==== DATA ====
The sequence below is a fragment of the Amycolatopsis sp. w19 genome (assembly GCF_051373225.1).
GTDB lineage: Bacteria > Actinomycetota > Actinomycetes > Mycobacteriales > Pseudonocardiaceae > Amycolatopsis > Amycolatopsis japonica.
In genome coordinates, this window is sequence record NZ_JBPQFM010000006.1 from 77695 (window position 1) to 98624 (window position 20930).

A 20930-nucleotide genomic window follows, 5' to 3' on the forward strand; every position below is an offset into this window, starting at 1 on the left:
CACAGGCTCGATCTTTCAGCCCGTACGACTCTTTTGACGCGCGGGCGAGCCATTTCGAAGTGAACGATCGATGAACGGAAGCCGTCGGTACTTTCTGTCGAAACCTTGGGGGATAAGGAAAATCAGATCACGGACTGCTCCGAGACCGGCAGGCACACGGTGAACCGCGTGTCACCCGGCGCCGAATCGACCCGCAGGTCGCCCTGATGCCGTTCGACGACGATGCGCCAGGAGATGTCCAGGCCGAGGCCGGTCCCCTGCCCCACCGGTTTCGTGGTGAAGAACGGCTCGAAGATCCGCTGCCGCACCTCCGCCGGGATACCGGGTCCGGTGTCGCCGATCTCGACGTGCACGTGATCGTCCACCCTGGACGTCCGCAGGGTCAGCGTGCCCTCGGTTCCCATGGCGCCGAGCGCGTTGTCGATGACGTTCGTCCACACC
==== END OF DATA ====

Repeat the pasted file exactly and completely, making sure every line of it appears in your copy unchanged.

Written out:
The sequence below is a fragment of the Amycolatopsis sp. w19 genome (assembly GCF_051373225.1).
GTDB lineage: Bacteria > Actinomycetota > Actinomycetes > Mycobacteriales > Pseudonocardiaceae > Amycolatopsis > Amycolatopsis japonica.
In genome coordinates, this window is sequence record NZ_JBPQFM010000006.1 from 77695 (window position 1) to 98624 (window position 20930).

A 20930-nucleotide genomic window follows, 5' to 3' on the forward strand; every position below is an offset into this window, starting at 1 on the left:
CACAGGCTCGATCTTTCAGCCCGTACGACTCTTTTGACGCGCGGGCGAGCCATTTCGAAGTGAACGATCGATGAACGGAAGCCGTCGGTACTTTCTGTCGAAACCTTGGGGGATAAGGAAAATCAGATCACGGACTGCTCCGAGACCGGCAGGCACACGGTGAACCGCGTGTCACCCGGCGCCGAATCGACCCGCAGGTCGCCCTGATGCCGTTCGACGACGATGCGCCAGGAGATGTCCAGGCCGAGGCCGGTCCCCTGCCCCACCGGTTTCGTGGTGAAGAACGGCTCGAAGATCCGCTGCCGCACCTCCGCCGGGATACCGGGTCCGGTGTCGCCGATCTCGACGTGCACGTGATCGTCCACCCTGGACGTCCGCAGGGTCAGCGTGCCCTCGGTTCCCATGGCGCCGAGCGCGTTGTCGATGACGTTCGTCCACACC